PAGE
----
As AI moves into the real world, it is critical to understand the legal implications of this new world order, says Mark Pearce
Conversations surrounding artificial intelligence (AI) have permeated every industry. How can this new technology be implemented, what new regulation can we expect to see, how could it increase productivity and efficiencies within business and how will it impact the future of work?
The blame game
A key issue with AI will be allocating responsibility when something goes wrong. Where will responsibility lie when an autonomously driven tractor leaves the field and causes damage or injury to adjoining property, nearby onlookers or animals? Who will we blame when an AI robot that is responsible for clearly displaying allergens on a product mislabels the item, causing the consumer to have an allergic reaction? Because a chain of different participants is involved, careful risk allocation is needed.
Blame could be assigned to the software developer that created the AI for use, to the hardware manufacturer for faulty assembly or to the service provider interfacing with the client. At the same time it may be that fault lies with the end user – the farmer or manufacturing plant who potentially input information incorrectly, leading to a mistake. Finding the root of any incident is a difficult business.
This leads on to a further consideration; to what extent can responsibility be properly allocated in agreements along the links in the chain? To some extent we expect risk to be apportioned by statute, with legal agreements filling the gaps. Once responsibility for different kinds of incidents are allocated, I expect to see a rise in tailored insurance policies designed specifically to cover AI. This will likely lead to a vastly different insurance landscape in the future. Moving from the current model of ‘detect and repair’ to ‘predict and prevent’ will cause disruptive change in the insurance market. Providers will need to position themselves to understand, embrace and respond to this rapid pace of change.
Your data or mine?
On the flip side, it is still up for deliberation who will reap the rewards when AI performs as it is designed to. For example, when using machine learning to manage a crop the technology will improve over time, as it acquires knowledge with use. New processes, algorithms and data will develop. Who will own these assets? They could belong to the system developer, allowing them to enhance their offering and sell improved products and services to other customers. Alternatively, control could rest with the end user, to use this information exclusively for competitive advantage and an increased ability to switch to a new provider.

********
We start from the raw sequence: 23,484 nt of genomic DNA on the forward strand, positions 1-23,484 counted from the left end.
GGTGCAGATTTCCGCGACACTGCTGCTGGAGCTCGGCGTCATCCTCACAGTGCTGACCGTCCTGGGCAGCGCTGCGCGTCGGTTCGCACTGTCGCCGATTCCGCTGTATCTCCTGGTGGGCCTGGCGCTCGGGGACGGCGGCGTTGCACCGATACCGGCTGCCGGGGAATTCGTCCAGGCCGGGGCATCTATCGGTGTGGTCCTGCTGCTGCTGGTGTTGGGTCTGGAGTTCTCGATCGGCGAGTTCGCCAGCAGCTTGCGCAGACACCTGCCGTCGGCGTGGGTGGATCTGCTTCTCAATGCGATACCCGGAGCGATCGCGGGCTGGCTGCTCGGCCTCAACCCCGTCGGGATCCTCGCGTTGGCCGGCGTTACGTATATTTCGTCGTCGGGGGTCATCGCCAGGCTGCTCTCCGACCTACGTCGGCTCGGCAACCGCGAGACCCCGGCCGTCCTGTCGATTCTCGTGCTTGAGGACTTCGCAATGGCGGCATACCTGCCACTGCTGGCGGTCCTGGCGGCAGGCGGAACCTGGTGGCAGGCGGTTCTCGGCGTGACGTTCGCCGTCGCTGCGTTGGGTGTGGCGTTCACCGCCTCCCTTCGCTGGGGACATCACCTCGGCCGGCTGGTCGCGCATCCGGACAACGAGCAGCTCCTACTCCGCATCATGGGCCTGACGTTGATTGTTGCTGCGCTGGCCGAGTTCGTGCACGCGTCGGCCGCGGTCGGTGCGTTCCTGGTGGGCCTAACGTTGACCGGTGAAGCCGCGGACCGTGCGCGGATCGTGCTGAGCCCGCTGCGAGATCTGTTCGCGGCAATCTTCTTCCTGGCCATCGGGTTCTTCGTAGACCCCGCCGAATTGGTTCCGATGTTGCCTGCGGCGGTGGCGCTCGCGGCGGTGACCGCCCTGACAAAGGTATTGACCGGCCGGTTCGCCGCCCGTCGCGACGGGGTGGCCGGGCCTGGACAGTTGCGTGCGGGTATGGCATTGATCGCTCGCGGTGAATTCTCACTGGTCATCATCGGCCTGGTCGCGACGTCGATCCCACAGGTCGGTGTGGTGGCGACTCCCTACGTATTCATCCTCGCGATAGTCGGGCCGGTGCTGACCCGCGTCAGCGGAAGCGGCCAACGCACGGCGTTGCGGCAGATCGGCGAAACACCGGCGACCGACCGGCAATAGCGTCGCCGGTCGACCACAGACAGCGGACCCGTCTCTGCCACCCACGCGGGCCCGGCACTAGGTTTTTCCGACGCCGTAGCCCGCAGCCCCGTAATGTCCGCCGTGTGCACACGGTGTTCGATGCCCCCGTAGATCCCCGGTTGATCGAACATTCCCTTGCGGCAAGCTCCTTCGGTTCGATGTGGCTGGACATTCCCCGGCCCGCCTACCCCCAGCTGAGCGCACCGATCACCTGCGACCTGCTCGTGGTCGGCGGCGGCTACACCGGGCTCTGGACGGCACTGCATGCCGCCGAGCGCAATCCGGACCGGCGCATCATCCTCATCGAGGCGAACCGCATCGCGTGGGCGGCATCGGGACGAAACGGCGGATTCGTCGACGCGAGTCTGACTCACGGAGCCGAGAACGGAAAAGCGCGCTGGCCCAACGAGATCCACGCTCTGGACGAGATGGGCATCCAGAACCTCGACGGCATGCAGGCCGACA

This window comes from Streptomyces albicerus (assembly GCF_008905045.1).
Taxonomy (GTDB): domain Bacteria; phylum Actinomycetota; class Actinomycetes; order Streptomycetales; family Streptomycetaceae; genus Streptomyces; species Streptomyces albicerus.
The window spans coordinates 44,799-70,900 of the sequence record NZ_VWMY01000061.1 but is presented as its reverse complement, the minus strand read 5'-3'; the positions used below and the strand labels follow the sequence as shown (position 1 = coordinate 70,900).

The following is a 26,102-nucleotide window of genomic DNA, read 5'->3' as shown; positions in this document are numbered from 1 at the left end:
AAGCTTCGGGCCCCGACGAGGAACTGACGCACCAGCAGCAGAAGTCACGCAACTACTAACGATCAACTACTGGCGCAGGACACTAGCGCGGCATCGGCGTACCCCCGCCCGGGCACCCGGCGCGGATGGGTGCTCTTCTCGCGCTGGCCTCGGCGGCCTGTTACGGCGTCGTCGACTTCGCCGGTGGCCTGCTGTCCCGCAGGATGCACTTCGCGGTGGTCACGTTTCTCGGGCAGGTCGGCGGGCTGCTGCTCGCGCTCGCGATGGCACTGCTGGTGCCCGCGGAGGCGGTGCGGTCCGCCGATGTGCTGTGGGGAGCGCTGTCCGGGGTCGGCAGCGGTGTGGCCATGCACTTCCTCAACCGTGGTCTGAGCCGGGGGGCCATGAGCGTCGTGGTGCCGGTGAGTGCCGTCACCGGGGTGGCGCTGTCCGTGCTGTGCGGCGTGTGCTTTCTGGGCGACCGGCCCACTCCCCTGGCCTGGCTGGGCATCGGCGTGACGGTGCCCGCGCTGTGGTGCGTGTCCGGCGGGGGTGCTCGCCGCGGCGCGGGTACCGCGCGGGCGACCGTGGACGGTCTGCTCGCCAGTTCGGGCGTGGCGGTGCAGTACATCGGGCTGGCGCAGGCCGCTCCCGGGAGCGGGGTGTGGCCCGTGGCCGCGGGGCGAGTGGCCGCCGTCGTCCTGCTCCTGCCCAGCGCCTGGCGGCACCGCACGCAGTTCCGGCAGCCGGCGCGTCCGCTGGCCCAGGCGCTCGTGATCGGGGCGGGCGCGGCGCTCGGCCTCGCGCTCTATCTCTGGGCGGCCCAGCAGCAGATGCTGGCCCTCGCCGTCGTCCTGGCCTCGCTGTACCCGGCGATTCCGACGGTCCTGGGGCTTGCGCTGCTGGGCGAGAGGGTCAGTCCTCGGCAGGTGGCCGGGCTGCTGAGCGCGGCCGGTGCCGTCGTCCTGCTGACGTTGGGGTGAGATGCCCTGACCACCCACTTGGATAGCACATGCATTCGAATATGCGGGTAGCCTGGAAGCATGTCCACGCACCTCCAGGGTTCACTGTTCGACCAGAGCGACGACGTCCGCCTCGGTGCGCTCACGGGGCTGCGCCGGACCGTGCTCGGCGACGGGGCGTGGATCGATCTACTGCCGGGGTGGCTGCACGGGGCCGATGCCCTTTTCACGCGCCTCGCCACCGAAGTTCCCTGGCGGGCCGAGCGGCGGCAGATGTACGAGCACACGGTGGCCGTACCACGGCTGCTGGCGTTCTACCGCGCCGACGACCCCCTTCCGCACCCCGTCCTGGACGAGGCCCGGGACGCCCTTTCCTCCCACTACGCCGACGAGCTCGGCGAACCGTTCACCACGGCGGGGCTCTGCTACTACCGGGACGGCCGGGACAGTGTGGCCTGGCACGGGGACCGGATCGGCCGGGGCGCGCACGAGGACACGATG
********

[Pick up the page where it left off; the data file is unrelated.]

These specifics can be controlled by negotiating contracts much as we do now, building in these additional considerations. The main difference being that in contractual discussions parties know what would be considered standard in a particular industry. An accepted approach has not yet developed for this technology and providers of AI are likely to put forward differing terms and conditions. We are still some distance away from a widely accepted approach, with some customers owning their own rights and others finding they must simply take what is offered by the supplier.
Setting the standard
Some are calling for international co-operation to establish consistent norms for AI. A European Parliament analysis of robotics called for specific legislation and oversight for robots and artificial intelligence. The issue has also reached the agenda of the G7 and we can expect to see increasing efforts to agree an international approach.
The European Commission has followed this with a strategy paper showing how some existing legal structures can be adapted to support and frame AI development. Existing law on product safety and liability, cybersecurity and data protection go some way towards a framework within which AI can operate. These areas of law will be assessed and developed to fit developments in AI, as well as IoT and robotics.
I expect that an international consensus will develop but perhaps not as soon as some may think. Ultimately these norms will need to be solidified so that creators and users of the technology can benefit. What is clear is that the issues are international. It is easy to imagine food produced in a plant in the UK being exported to Europe, having been produced with robotic equipment made in China running American software.
Altogether AI is an exciting technology with seemingly limitless implications and benefits. It is set to challenge the ways in which we work, reinvent tasks that have remained largely untouched for years and drive our society forward. This is set to touch every industry, not least the food and agriculture sector. By forcing us to think differently about the future of work, AI will prompt us to think differently about the future of law.
Mark Pearce is a Partner at Mills & Reeve, a national law firm with more than 500 lawyers and 900 staff across six UK offices. It is one of the most successful law firms in the UK as a result of its highly commercial approach, outstanding client service, the quality of its people and its collaborative culture. It is also the only firm to have been named in the Sunday Times 100 Best Companies to Work for 15 years running, and 97 per cent of its staff would recommend Mills & Reeve as a good place to work.